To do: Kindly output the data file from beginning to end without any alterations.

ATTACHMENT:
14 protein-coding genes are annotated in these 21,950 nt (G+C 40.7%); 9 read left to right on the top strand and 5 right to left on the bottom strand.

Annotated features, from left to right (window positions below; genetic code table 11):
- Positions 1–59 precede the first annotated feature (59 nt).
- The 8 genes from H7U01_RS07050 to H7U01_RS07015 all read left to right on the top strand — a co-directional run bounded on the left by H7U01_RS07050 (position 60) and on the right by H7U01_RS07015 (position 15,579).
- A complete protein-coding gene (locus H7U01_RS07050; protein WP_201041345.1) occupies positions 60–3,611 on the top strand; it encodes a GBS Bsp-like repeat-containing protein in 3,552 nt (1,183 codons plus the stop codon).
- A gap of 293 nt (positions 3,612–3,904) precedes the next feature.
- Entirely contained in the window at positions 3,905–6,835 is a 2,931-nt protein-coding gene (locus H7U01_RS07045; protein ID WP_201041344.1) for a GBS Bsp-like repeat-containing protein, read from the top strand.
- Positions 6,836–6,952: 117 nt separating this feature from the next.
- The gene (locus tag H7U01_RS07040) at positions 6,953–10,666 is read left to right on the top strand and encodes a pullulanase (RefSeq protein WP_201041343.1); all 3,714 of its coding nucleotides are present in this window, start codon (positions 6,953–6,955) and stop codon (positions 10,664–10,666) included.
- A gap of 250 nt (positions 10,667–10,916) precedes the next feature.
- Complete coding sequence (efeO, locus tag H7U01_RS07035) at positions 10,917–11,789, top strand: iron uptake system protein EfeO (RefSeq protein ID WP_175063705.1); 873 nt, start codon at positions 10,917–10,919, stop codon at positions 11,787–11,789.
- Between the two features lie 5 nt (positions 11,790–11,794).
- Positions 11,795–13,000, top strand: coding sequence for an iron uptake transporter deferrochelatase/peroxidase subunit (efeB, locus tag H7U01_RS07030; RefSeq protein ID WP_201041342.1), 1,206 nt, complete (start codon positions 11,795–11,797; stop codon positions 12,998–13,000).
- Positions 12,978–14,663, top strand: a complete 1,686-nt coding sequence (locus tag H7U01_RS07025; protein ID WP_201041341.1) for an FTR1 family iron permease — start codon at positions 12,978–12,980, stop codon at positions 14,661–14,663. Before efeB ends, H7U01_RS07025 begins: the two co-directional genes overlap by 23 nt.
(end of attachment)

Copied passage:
14 protein-coding genes are annotated in these 21,950 nt (G+C 40.7%); 9 read left to right on the top strand and 5 right to left on the bottom strand.

Annotated features, from left to right (window positions below; genetic code table 11):
- Positions 1–59 precede the first annotated feature (59 nt).
- The 8 genes from H7U01_RS07050 to H7U01_RS07015 all read left to right on the top strand — a co-directional run bounded on the left by H7U01_RS07050 (position 60) and on the right by H7U01_RS07015 (position 15,579).
- A complete protein-coding gene (locus H7U01_RS07050; protein WP_201041345.1) occupies positions 60–3,611 on the top strand; it encodes a GBS Bsp-like repeat-containing protein in 3,552 nt (1,183 codons plus the stop codon).
- A gap of 293 nt (positions 3,612–3,904) precedes the next feature.
- Entirely contained in the window at positions 3,905–6,835 is a 2,931-nt protein-coding gene (locus H7U01_RS07045; protein ID WP_201041344.1) for a GBS Bsp-like repeat-containing protein, read from the top strand.
- Positions 6,836–6,952: 117 nt separating this feature from the next.
- The gene (locus tag H7U01_RS07040) at positions 6,953–10,666 is read left to right on the top strand and encodes a pullulanase (RefSeq protein WP_201041343.1); all 3,714 of its coding nucleotides are present in this window, start codon (positions 6,953–6,955) and stop codon (positions 10,664–10,666) included.
- A gap of 250 nt (positions 10,667–10,916) precedes the next feature.
- Complete coding sequence (efeO, locus tag H7U01_RS07035) at positions 10,917–11,789, top strand: iron uptake system protein EfeO (RefSeq protein ID WP_175063705.1); 873 nt, start codon at positions 10,917–10,919, stop codon at positions 11,787–11,789.
- Between the two features lie 5 nt (positions 11,790–11,794).
- Positions 11,795–13,000, top strand: coding sequence for an iron uptake transporter deferrochelatase/peroxidase subunit (efeB, locus tag H7U01_RS07030; RefSeq protein ID WP_201041342.1), 1,206 nt, complete (start codon positions 11,795–11,797; stop codon positions 12,998–13,000).
- Positions 12,978–14,663, top strand: a complete 1,686-nt coding sequence (locus tag H7U01_RS07025; protein ID WP_201041341.1) for an FTR1 family iron permease — start codon at positions 12,978–12,980, stop codon at positions 14,661–14,663. Before efeB ends, H7U01_RS07025 begins: the two co-directional genes overlap by 23 nt.